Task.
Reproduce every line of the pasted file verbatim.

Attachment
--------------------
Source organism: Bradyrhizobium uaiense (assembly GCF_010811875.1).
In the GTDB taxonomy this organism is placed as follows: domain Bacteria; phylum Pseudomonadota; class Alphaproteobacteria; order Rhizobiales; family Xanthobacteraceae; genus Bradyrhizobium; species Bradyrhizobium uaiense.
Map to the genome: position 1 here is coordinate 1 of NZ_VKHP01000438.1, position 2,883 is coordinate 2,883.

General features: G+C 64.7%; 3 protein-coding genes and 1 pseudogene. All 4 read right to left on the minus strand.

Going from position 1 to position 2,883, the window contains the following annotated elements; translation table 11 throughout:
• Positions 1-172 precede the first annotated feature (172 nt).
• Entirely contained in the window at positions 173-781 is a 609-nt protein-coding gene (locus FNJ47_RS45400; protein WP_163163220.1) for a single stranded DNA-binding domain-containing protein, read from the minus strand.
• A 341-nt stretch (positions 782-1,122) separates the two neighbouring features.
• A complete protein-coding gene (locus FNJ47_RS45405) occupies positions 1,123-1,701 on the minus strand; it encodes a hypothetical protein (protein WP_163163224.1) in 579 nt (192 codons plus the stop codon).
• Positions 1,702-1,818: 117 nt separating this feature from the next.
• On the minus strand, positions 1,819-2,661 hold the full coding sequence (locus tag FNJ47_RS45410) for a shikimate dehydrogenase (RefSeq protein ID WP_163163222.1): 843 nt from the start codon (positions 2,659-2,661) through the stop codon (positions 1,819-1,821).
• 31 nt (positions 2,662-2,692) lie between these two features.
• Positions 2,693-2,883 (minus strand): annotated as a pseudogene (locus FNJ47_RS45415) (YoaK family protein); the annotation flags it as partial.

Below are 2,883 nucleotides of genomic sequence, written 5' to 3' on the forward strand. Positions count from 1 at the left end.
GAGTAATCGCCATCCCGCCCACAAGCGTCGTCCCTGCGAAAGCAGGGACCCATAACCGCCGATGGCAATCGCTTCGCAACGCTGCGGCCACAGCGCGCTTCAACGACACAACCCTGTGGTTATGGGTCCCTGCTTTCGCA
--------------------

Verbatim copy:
Source organism: Bradyrhizobium uaiense (assembly GCF_010811875.1).
In the GTDB taxonomy this organism is placed as follows: domain Bacteria; phylum Pseudomonadota; class Alphaproteobacteria; order Rhizobiales; family Xanthobacteraceae; genus Bradyrhizobium; species Bradyrhizobium uaiense.
Map to the genome: position 1 here is coordinate 1 of NZ_VKHP01000438.1, position 2,883 is coordinate 2,883.

General features: G+C 64.7%; 3 protein-coding genes and 1 pseudogene. All 4 read right to left on the minus strand.

Going from position 1 to position 2,883, the window contains the following annotated elements; translation table 11 throughout:
• Positions 1-172 precede the first annotated feature (172 nt).
• Entirely contained in the window at positions 173-781 is a 609-nt protein-coding gene (locus FNJ47_RS45400; protein WP_163163220.1) for a single stranded DNA-binding domain-containing protein, read from the minus strand.
• A 341-nt stretch (positions 782-1,122) separates the two neighbouring features.
• A complete protein-coding gene (locus FNJ47_RS45405) occupies positions 1,123-1,701 on the minus strand; it encodes a hypothetical protein (protein WP_163163224.1) in 579 nt (192 codons plus the stop codon).
• Positions 1,702-1,818: 117 nt separating this feature from the next.
• On the minus strand, positions 1,819-2,661 hold the full coding sequence (locus tag FNJ47_RS45410) for a shikimate dehydrogenase (RefSeq protein ID WP_163163222.1): 843 nt from the start codon (positions 2,659-2,661) through the stop codon (positions 1,819-1,821).
• 31 nt (positions 2,662-2,692) lie between these two features.
• Positions 2,693-2,883 (minus strand): annotated as a pseudogene (locus FNJ47_RS45415) (YoaK family protein); the annotation flags it as partial.

Below are 2,883 nucleotides of genomic sequence, written 5' to 3' on the forward strand. Positions count from 1 at the left end.
GAGTAATCGCCATCCCGCCCACAAGCGTCGTCCCTGCGAAAGCAGGGACCCATAACCGCCGATGGCAATCGCTTCGCAACGCTGCGGCCACAGCGCGCTTCAACGACACAACCCTGTGGTTATGGGTCCCTGCTTTCGCA